Saturday, July 5, 2014


Each year our "Senior" apartment complex produces a very large celebration to commemorate Independence Day.  Neither Jerry nor I much like a bunch of hoop-lah so we usually don't get involved in its production, opting instead simply to bring out some chairs to set along the parade route and watch what goes by.  It's not like a small town parade; ours, being celebrated by oldsters, features decorated golf carts, flatbed trucks carrying various residents in historic costumes, a few local dignitaries interspersed between our leasing agents riding in convertible cars, and more golf carts; we usually have a single band from one of the high schools (or intermediate schools) in the area, a few horses, and a cub scout or brownie scout group marching in the 90 degree heat with their tongues hanging out.  The best part is the plethora of cop cars and fire engines that start off the parade with sirens ablast!  And then bringing up the rear is the local old car club, not driven by old folks but by young men who, with spit and polish and a great talent with hydraulics, making those cars able to stand up, lean over, drag their heinie and do cartwheels.  When the old '57 Chevy Bel Air goes by, I always kick myself for not keeping the one that I owned, although at the time we never gave it a thought!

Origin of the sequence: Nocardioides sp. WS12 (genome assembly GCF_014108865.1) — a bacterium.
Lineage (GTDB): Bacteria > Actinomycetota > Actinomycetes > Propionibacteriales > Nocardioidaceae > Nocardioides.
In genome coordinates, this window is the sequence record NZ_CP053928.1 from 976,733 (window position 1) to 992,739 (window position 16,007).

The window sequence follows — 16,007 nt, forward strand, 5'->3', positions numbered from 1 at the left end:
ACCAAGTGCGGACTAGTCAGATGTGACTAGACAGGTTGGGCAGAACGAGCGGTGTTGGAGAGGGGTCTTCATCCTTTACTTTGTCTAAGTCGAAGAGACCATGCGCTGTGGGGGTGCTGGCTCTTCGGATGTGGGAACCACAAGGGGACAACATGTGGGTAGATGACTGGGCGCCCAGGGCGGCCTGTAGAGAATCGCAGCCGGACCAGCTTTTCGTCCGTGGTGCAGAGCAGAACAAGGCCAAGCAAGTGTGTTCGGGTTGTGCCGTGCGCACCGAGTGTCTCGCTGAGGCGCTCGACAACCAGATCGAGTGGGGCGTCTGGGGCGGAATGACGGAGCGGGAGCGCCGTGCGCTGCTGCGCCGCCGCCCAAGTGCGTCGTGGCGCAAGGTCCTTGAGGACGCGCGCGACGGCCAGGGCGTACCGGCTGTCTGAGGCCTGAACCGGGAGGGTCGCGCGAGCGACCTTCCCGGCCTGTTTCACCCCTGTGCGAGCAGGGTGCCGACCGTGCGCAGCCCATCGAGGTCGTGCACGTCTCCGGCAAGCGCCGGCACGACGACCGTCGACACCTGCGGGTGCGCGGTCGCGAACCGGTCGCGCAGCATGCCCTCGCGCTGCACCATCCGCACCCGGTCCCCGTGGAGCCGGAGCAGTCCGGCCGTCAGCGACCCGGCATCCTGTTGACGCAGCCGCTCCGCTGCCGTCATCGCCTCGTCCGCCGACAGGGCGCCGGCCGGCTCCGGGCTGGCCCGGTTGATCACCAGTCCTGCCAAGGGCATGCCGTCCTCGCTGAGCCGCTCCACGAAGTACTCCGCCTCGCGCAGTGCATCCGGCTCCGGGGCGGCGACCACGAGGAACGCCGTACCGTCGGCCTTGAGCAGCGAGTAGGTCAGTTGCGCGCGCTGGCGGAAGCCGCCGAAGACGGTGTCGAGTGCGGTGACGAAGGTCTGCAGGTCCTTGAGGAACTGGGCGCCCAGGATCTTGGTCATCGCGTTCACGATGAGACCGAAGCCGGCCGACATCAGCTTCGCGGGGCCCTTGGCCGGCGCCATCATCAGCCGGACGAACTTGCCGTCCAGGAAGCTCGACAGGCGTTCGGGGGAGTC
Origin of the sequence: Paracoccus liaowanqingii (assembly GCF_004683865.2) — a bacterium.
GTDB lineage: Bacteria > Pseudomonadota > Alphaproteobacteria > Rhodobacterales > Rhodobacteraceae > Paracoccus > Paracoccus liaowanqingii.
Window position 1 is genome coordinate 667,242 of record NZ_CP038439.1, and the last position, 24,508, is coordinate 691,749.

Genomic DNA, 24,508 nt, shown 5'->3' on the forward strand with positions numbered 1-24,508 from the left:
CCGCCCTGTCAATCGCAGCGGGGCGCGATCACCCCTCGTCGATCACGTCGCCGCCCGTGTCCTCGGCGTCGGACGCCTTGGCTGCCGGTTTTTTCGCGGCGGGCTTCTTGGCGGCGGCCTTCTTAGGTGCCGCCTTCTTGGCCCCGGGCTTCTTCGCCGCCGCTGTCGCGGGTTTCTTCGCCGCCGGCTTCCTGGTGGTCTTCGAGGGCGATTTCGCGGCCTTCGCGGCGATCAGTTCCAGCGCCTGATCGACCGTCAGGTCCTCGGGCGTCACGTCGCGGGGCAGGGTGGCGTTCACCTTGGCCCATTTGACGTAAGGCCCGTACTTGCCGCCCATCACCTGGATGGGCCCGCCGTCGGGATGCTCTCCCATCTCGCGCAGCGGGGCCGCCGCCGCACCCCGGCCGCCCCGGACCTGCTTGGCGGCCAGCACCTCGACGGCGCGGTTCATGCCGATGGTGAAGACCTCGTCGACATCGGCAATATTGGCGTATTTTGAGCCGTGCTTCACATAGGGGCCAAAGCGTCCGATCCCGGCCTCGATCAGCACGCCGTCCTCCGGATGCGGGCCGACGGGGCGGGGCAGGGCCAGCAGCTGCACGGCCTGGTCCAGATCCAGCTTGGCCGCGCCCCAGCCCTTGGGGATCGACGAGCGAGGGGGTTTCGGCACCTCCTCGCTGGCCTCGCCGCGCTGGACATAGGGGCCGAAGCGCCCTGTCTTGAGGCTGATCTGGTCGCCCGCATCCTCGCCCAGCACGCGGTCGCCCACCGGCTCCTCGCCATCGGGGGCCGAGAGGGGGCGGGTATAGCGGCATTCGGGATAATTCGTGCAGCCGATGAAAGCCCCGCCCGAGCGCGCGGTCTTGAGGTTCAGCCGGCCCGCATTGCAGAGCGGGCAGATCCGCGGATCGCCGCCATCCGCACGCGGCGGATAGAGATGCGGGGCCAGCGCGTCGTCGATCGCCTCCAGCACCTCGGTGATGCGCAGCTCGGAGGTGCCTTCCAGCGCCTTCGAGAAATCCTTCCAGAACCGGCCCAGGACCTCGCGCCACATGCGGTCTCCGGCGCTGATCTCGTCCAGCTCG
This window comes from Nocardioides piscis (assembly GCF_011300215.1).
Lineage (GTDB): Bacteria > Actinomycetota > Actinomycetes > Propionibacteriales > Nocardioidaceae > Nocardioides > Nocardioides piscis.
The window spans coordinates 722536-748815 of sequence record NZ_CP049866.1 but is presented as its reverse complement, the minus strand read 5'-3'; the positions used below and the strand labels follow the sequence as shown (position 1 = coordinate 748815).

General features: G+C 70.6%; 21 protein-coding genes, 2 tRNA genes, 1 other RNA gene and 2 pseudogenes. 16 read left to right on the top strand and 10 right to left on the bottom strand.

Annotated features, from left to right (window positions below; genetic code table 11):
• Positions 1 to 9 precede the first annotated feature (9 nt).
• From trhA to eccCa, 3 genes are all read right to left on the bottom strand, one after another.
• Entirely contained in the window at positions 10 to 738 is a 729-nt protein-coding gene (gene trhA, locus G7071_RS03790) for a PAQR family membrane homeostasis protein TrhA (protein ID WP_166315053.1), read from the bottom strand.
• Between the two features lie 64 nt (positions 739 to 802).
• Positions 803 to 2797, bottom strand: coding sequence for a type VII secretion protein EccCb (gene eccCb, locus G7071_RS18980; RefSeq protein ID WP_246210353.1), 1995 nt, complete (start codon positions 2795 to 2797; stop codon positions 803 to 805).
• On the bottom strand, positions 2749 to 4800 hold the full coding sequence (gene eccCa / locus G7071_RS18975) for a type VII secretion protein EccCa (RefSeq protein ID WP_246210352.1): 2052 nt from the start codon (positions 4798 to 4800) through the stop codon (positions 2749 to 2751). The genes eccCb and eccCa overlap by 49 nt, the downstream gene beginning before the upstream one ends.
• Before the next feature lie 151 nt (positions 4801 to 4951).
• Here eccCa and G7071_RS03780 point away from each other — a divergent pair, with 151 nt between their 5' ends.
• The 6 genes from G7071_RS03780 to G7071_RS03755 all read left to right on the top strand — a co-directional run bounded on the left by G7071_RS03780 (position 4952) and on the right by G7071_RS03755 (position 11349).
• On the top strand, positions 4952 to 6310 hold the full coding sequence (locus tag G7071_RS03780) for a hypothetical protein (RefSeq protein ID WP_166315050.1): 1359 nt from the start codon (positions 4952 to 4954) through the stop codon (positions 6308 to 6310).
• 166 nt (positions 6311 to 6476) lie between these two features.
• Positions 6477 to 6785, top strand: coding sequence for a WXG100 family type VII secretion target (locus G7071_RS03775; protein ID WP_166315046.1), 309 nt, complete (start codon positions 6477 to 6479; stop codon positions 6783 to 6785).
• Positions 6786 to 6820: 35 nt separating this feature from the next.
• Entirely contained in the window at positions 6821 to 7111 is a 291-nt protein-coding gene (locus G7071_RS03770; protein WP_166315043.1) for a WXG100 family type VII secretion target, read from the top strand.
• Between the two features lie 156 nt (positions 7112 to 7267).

This year the Riverside Transit Authority let their beautiful bus (shown above) come join the parade.  I'm telling you, that bus is a standout!  How lucky we were to see it "up close and personal" as it lumbered along between an old style military jeep and a car featuring a World War II vet living in our facility, dressed in his full white Coast Guard uniform, and surrounded by vets from the Korean War, Viet Nam, Desert Storm, and Afghanistan.  Later in the day, our great-grandson Tyler got to sit in a helicopter that landed on the property, flown in by one of these vets.  Because we wanted Tyler to experience all this, we were far more involved this year than we have been previously.  I wore a hat that shaded my face (I don't EVER do that!), we slathered our arms and legs with sunscreen (I don't EVER do that either) and carried water bottles with us, because the temp was in the scorching 90s and we are really too old to be out and about in it for very long.  But I confess, it was a much better day because we got off our duffs. 

Earlier Tyler had asked me what was the funniest thing I'd ever seen.  I didn't have an answer for him, but when we had to sit on the grass to eat the free hot dogs offered by "management" I told Tyler to watch, because me trying to get up after sitting on the grass was going to be PRETTY DARN FUNNY!  (And it was!)

Anyway, Happy Birthday, America.

One of the genealogy projects  I've been doing since the first of the year is transcribing parts of old books and documents to be placed on various state web pages to aid in genealogical research – all volunteer work and mostly very, very interesting.